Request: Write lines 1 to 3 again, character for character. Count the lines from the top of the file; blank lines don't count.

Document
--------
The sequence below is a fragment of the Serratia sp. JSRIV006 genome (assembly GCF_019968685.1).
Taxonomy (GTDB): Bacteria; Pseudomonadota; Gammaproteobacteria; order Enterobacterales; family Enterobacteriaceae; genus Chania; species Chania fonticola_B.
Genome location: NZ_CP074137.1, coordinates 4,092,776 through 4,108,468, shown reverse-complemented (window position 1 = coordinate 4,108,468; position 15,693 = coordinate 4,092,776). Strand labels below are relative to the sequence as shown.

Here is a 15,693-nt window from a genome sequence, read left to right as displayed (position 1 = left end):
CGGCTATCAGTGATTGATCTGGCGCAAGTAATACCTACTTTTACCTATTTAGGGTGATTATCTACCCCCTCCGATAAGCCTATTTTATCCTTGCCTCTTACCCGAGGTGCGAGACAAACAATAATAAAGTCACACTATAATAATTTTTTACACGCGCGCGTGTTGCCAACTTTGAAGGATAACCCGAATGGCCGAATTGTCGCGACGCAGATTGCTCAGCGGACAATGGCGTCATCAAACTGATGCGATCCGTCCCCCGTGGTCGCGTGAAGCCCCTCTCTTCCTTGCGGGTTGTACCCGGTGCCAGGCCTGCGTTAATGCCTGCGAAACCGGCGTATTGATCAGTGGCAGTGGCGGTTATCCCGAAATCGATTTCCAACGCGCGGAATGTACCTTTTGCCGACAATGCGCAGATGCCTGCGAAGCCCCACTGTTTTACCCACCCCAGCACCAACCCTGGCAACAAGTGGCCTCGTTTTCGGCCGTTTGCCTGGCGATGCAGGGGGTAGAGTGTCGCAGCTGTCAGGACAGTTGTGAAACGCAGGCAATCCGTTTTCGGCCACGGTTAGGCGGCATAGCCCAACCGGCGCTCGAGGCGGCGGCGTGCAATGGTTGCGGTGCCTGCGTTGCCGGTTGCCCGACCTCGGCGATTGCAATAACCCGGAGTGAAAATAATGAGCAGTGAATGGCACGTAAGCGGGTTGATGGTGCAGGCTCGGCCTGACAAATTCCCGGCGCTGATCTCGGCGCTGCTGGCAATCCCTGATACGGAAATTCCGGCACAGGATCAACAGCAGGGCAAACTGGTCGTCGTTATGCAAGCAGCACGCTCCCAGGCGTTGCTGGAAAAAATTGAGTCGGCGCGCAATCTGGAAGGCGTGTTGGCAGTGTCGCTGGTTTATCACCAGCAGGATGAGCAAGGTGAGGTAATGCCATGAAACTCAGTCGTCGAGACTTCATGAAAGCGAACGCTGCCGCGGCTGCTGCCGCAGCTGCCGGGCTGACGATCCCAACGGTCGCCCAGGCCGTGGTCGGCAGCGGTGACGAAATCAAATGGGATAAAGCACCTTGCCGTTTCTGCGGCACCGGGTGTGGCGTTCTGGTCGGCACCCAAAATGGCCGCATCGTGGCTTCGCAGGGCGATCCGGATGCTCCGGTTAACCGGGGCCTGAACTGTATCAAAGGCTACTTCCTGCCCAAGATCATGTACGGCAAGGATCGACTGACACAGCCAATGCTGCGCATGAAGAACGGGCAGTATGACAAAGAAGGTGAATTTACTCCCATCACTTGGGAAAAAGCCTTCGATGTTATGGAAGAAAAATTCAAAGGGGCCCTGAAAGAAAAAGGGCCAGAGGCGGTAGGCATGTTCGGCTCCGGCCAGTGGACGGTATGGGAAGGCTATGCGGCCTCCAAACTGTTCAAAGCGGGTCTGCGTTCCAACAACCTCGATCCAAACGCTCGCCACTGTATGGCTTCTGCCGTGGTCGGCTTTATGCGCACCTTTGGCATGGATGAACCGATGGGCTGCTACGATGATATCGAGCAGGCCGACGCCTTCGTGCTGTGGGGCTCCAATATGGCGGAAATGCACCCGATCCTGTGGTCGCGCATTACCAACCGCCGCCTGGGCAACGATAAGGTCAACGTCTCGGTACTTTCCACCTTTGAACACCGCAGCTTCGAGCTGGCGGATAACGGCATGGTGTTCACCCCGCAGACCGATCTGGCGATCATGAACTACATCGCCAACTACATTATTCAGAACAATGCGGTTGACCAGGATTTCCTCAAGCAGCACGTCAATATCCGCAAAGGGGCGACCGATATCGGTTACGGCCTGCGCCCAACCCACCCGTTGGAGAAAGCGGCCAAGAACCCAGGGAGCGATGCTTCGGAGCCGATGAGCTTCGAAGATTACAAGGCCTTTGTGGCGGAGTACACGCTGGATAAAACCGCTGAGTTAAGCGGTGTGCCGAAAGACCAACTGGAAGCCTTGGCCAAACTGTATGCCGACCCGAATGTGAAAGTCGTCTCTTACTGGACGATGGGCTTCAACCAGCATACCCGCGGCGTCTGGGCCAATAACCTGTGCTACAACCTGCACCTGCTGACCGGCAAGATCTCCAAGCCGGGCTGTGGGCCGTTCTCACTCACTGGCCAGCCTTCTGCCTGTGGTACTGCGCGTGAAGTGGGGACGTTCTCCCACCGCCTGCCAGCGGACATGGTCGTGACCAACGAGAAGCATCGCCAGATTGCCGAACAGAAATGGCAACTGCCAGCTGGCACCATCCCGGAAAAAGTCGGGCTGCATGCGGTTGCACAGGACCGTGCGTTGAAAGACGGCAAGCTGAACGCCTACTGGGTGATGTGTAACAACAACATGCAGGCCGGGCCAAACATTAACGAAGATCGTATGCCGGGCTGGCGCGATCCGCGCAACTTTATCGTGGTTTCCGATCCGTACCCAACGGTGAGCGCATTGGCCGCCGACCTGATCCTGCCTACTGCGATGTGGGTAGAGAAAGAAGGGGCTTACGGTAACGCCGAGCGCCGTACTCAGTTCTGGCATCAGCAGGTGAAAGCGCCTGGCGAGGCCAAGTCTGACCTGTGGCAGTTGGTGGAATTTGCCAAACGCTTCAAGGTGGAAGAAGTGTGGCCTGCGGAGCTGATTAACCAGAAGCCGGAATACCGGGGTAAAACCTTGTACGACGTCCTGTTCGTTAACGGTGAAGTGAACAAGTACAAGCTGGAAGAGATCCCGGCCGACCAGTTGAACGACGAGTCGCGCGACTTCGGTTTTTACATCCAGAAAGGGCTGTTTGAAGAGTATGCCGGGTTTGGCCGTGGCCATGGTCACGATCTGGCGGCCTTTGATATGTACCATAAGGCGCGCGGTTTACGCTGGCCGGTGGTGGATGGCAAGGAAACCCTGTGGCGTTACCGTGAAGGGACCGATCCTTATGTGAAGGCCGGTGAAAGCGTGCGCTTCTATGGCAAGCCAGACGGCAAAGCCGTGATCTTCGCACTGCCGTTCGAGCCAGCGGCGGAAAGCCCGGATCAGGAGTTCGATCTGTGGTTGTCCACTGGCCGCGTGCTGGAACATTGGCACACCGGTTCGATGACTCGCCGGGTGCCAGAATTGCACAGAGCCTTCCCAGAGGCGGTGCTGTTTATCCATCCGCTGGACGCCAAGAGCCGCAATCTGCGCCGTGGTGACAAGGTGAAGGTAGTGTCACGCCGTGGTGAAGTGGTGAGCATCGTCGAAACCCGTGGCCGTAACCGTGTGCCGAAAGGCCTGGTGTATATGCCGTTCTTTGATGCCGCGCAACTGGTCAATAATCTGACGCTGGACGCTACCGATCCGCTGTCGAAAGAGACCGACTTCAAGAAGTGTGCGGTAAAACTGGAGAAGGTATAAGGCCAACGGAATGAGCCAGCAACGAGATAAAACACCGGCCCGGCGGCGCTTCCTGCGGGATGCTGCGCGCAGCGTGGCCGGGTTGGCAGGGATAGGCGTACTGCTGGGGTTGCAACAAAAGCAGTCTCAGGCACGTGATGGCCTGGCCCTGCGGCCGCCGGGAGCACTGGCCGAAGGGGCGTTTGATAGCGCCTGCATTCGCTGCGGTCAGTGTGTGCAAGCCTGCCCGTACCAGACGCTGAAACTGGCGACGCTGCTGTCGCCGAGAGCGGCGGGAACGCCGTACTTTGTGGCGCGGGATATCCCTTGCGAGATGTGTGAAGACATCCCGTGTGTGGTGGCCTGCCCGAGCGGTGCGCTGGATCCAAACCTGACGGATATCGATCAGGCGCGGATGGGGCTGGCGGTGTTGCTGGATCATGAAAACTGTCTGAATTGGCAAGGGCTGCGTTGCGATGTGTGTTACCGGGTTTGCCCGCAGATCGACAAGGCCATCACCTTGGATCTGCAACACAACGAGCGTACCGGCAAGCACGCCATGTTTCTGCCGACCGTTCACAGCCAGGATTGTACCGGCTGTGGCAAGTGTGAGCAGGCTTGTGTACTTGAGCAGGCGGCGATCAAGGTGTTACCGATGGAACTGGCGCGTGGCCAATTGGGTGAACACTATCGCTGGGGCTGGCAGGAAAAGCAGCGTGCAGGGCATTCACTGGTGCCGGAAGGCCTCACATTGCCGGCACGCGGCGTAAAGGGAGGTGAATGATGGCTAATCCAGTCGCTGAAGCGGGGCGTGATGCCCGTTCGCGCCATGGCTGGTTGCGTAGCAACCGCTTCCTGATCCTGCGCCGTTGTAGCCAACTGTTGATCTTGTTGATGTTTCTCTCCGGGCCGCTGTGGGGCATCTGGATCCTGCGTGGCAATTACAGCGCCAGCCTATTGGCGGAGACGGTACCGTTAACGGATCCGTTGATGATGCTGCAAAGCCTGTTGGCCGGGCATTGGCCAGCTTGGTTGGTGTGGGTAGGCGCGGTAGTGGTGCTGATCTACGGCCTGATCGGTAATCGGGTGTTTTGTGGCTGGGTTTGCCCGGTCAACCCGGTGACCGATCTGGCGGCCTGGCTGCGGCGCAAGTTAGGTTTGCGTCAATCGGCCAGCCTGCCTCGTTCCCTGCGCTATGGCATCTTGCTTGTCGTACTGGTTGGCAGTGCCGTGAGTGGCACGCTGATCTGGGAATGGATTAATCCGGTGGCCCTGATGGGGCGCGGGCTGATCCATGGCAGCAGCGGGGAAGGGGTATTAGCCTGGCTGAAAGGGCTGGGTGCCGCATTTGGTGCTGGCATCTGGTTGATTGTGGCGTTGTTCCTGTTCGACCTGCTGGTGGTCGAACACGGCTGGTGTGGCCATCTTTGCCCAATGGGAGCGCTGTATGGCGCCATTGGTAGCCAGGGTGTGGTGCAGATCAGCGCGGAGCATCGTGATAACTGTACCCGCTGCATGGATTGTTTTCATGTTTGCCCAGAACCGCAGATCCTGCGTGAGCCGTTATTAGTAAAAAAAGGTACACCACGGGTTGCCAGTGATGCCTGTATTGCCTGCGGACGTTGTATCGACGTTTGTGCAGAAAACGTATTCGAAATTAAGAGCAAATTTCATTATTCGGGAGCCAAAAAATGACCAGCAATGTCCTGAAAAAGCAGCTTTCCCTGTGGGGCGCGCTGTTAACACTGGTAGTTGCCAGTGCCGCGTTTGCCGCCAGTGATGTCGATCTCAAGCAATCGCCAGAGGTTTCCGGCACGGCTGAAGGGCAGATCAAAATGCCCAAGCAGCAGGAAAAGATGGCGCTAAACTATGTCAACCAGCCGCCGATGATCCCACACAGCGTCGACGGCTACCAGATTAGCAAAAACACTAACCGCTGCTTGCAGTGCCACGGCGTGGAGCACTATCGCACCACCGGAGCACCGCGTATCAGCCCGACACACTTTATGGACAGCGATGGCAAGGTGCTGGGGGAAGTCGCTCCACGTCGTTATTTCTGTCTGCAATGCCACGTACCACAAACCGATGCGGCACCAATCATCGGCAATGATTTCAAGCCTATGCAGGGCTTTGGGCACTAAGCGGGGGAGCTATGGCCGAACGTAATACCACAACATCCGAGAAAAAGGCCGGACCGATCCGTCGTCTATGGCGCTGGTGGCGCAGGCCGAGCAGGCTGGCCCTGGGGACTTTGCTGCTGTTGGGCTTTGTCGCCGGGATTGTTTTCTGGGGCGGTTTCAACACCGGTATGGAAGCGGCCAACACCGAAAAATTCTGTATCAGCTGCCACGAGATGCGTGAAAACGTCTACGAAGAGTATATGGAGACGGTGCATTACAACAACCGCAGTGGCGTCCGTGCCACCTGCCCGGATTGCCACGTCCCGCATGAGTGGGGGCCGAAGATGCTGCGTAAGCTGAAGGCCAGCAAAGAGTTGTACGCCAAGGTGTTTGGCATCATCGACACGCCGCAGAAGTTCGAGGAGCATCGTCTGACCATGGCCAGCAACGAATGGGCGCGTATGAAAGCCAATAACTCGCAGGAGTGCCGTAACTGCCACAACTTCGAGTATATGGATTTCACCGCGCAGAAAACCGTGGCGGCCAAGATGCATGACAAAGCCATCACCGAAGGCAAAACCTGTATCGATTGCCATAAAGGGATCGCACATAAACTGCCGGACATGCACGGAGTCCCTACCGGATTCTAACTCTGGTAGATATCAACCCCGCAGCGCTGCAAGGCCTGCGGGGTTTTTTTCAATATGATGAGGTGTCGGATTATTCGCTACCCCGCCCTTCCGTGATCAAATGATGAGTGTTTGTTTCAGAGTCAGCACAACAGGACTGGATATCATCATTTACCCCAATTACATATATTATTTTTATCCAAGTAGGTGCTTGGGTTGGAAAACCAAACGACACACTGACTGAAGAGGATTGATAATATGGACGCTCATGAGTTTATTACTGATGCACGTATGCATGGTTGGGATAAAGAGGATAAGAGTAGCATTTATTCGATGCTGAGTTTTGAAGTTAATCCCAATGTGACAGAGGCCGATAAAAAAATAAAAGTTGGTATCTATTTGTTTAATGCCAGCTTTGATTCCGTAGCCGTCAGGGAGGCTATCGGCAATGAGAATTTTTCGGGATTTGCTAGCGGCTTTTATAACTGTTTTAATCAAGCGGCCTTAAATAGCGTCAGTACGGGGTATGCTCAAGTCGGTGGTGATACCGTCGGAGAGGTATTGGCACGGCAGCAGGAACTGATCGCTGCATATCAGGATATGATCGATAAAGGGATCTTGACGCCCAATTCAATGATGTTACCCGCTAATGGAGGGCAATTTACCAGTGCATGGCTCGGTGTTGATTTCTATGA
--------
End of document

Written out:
The sequence below is a fragment of the Serratia sp. JSRIV006 genome (assembly GCF_019968685.1).
Taxonomy (GTDB): Bacteria; Pseudomonadota; Gammaproteobacteria; order Enterobacterales; family Enterobacteriaceae; genus Chania; species Chania fonticola_B.
Genome location: NZ_CP074137.1, coordinates 4,092,776 through 4,108,468, shown reverse-complemented (window position 1 = coordinate 4,108,468; position 15,693 = coordinate 4,092,776). Strand labels below are relative to the sequence as shown.